The plan has impact well beyond campus. Major research universities spin off ideas and jobs that pump octane into the economy. Texas, however, lags behind other megastates in the number of so-called Tier One universities and venture capital they attract.
Dallas-Fort Worth is particularly anemic, being the largest U.S. metro area without even one national research university. On the other hand, D-FW could benefit more from Prop 4 than anywhere in Texas. North Texas is home to three universities – UT-Dallas, UT-Arlington and the University of North Texas – among the seven eligible to compete for the new incentives.
Local voters should see this as an opportunity to push for a school at the level of UT-Austin, Texas A&M in College Station or Rice in Houston.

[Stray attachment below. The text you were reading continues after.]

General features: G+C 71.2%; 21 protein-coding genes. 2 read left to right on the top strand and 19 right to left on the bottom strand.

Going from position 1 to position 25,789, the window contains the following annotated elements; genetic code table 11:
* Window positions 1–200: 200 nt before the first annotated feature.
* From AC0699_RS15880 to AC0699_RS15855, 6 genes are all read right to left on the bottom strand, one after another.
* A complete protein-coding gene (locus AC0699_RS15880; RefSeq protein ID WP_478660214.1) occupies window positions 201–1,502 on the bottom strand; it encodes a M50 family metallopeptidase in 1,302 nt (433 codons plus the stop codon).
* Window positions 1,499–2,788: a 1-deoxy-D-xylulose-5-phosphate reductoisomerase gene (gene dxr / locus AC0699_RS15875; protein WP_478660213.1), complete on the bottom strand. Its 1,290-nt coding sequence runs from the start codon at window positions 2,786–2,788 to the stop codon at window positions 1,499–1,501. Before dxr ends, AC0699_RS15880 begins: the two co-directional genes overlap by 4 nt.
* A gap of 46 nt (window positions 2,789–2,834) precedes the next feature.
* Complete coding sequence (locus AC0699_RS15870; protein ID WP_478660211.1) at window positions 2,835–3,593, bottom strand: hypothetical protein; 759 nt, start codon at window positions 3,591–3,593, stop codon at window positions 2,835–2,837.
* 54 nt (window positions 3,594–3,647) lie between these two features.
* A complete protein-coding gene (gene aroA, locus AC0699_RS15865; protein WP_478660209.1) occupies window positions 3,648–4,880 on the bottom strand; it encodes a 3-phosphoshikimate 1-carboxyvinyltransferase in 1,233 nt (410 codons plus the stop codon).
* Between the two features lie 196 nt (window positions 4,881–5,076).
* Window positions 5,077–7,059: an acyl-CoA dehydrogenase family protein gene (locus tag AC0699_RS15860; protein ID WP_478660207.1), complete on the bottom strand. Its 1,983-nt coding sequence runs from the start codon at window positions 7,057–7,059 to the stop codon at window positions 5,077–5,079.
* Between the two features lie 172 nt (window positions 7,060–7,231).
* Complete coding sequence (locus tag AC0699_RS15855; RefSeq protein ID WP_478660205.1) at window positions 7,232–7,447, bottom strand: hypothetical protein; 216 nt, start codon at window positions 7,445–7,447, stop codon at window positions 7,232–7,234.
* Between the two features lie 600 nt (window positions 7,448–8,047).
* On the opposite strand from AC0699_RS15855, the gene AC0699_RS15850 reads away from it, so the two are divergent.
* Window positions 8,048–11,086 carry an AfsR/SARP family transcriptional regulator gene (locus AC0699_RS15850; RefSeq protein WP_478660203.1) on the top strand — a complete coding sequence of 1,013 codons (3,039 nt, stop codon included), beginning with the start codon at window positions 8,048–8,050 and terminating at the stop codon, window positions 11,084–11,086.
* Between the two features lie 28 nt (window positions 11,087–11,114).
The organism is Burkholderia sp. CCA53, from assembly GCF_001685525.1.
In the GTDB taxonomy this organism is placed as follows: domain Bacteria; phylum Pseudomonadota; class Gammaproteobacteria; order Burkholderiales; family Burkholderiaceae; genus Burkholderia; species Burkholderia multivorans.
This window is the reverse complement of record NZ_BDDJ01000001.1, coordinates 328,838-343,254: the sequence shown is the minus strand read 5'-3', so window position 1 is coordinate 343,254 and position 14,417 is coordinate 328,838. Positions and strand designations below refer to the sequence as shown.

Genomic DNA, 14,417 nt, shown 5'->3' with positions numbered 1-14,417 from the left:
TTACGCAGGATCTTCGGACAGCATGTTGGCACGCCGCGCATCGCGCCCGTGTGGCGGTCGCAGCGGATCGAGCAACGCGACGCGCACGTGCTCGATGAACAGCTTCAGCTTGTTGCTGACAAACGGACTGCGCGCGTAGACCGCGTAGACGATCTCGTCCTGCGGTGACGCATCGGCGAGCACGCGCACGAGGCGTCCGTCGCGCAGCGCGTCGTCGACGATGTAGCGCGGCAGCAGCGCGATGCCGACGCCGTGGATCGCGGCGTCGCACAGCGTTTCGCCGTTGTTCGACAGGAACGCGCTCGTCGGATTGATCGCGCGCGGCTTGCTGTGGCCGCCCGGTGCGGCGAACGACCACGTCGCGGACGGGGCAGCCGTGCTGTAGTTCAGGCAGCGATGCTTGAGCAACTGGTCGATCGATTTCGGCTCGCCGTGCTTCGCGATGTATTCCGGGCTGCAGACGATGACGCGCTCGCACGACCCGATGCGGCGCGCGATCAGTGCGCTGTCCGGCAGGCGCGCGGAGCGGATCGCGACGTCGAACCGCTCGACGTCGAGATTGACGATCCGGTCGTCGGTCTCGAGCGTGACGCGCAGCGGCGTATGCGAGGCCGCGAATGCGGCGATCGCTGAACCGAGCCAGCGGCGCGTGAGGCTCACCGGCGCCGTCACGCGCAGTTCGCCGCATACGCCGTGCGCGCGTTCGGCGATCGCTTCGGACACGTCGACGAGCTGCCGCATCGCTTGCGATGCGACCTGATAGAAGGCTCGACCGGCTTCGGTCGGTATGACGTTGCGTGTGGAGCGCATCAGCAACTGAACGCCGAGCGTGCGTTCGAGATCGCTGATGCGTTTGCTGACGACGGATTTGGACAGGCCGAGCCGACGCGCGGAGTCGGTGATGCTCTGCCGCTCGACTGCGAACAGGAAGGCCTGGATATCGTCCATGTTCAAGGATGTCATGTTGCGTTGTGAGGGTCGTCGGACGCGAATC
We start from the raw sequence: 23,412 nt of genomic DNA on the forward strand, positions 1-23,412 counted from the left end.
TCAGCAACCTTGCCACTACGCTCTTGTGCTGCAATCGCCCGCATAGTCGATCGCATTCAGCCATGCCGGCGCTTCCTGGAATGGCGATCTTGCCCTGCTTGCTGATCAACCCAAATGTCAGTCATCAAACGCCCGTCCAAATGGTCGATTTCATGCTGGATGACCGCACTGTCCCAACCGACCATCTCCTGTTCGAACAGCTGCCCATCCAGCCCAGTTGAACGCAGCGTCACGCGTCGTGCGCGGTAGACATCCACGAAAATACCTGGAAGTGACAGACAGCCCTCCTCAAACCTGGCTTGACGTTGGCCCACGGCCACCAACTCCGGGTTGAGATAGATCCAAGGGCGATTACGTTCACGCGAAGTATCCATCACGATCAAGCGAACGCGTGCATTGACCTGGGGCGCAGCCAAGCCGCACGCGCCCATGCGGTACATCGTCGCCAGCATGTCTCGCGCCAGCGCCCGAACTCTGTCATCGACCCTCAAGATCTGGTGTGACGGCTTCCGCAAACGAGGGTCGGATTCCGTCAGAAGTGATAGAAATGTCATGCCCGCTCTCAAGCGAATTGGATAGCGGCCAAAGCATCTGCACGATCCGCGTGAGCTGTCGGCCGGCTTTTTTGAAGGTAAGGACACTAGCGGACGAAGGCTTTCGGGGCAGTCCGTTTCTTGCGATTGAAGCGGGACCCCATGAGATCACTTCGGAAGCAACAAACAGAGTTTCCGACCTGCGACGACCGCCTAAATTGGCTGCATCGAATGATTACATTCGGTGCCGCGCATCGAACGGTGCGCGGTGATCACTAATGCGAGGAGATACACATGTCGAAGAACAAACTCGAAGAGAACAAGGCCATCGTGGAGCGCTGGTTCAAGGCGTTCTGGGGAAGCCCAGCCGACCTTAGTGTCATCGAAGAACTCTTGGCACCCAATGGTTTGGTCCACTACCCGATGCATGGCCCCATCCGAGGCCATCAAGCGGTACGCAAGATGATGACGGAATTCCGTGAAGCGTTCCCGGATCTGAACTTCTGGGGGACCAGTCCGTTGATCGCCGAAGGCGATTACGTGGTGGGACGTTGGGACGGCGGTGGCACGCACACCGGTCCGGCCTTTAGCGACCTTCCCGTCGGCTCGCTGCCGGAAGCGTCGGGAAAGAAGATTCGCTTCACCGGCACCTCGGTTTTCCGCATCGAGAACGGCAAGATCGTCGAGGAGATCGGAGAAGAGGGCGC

Prop 4 is the most robust and permanent of different provisions approved by the Legislature this year to make sure Texas gains ground in the global technology race. One provision set aside $25 million to match new private research gifts if universities could go out and get them.
And they did. Texas' seven emerging research universities claimed the entire $25 million pot in just one day. Prop 4 would keep those competitive fires burning on a larger scale.
Upgrading Texas' emerging research universities would help the state compete better nationally for research dollars. With 8 percent of the U.S. population, Texas manages to get only 5 percent of federal research funding.
Texas can and should do better, and passing Prop 4 is a step toward that.